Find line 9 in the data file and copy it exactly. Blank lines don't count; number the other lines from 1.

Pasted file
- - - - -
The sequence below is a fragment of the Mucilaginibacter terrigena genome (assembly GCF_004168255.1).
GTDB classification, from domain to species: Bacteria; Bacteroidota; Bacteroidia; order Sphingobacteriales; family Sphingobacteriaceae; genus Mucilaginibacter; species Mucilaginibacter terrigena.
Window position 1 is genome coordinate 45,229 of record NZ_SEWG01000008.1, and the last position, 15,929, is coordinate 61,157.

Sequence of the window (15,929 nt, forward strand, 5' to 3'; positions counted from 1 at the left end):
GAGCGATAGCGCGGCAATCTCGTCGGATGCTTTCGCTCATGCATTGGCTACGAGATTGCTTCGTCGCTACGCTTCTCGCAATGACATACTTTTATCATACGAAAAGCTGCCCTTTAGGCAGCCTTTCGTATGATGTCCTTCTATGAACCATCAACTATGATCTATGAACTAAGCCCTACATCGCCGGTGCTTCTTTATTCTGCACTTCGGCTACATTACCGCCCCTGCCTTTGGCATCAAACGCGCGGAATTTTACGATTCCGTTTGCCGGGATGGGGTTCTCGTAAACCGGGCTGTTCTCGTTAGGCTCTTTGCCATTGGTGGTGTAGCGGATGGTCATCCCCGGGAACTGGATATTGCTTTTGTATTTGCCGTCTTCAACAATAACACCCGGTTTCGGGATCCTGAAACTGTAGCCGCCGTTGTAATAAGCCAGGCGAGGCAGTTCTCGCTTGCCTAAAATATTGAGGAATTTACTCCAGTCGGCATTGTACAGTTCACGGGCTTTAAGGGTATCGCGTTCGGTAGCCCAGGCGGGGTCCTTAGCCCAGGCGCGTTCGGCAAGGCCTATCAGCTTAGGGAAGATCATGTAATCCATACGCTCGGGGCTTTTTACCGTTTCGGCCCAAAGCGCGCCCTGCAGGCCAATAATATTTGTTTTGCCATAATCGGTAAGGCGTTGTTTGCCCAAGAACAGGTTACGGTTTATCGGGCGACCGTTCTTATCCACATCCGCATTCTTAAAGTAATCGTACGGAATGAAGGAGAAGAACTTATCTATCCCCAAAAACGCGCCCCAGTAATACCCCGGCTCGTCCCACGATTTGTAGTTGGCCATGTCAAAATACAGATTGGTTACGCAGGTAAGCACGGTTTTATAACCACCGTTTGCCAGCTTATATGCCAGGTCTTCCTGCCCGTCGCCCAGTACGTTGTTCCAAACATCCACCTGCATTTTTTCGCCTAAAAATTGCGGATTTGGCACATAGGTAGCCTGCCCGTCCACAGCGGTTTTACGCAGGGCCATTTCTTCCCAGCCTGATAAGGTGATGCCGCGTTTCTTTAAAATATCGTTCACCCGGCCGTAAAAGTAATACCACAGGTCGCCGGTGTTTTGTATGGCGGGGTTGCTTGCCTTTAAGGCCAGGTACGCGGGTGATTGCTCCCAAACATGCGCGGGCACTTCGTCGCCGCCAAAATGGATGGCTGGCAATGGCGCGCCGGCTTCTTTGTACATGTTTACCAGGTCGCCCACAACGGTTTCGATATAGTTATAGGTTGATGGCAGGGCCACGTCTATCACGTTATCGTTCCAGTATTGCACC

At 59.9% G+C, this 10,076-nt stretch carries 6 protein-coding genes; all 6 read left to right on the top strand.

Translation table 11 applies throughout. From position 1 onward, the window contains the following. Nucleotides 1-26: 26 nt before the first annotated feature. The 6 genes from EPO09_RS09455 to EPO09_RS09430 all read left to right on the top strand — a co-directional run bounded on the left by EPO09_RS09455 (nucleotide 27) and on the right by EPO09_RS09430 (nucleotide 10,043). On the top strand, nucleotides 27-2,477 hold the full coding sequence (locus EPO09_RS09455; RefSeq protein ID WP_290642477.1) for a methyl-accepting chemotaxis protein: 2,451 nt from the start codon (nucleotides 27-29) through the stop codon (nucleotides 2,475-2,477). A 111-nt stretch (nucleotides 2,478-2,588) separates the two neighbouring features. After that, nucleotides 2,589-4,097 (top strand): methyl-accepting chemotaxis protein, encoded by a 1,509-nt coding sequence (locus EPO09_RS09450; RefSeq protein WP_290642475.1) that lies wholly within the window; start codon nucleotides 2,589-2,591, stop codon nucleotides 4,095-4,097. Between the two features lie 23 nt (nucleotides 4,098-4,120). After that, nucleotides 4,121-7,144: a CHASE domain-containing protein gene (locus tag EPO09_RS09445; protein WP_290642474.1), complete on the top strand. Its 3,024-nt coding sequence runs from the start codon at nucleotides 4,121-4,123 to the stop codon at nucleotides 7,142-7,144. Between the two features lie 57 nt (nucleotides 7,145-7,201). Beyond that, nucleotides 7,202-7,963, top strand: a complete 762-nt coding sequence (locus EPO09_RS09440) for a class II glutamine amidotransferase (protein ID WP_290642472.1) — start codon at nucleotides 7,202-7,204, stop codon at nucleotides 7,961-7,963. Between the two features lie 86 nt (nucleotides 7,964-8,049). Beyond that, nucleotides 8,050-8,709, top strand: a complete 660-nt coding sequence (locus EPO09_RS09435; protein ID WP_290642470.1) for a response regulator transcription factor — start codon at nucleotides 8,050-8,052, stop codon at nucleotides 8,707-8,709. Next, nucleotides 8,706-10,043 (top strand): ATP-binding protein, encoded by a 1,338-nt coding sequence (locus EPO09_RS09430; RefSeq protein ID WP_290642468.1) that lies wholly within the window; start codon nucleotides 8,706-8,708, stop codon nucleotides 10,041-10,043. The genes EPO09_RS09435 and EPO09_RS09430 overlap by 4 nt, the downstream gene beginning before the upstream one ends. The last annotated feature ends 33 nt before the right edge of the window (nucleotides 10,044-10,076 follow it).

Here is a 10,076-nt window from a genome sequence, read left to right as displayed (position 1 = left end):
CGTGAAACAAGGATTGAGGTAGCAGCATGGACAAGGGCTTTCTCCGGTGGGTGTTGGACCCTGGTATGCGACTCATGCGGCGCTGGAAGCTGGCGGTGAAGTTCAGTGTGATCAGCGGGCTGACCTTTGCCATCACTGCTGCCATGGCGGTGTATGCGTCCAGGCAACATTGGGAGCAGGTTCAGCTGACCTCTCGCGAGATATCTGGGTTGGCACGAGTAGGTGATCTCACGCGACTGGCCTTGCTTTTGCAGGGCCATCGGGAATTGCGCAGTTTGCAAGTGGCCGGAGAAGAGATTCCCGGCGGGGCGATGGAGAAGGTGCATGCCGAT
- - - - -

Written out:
CGTGAAACAAGGATTGAGGTAGCAGCATGGACAAGGGCTTTCTCCGGTGGGTGTTGGACCCTGGTATGCGACTCATGCGGCGCTGGAAGCTGGCGGTGAAGTTCAGTGTGATCAGCGGGCTGACCTTTGCCATCACTGCTGCCATGGCGGTGTATGCGTCCAGGCAACATTGGGAGCAGGTTCAGCTGACCTCTCGCGAGATATCTGGGTTGGCACGAGTAGGTGATCTCACGCGACTGGCCTTGCTTTTGCAGGGCCATCGGGAATTGCGCAGTTTGCAAGTGGCCGGAGAAGAGATTCCCGGCGGGGCGATGGAGAAGGTGCATGCCGAT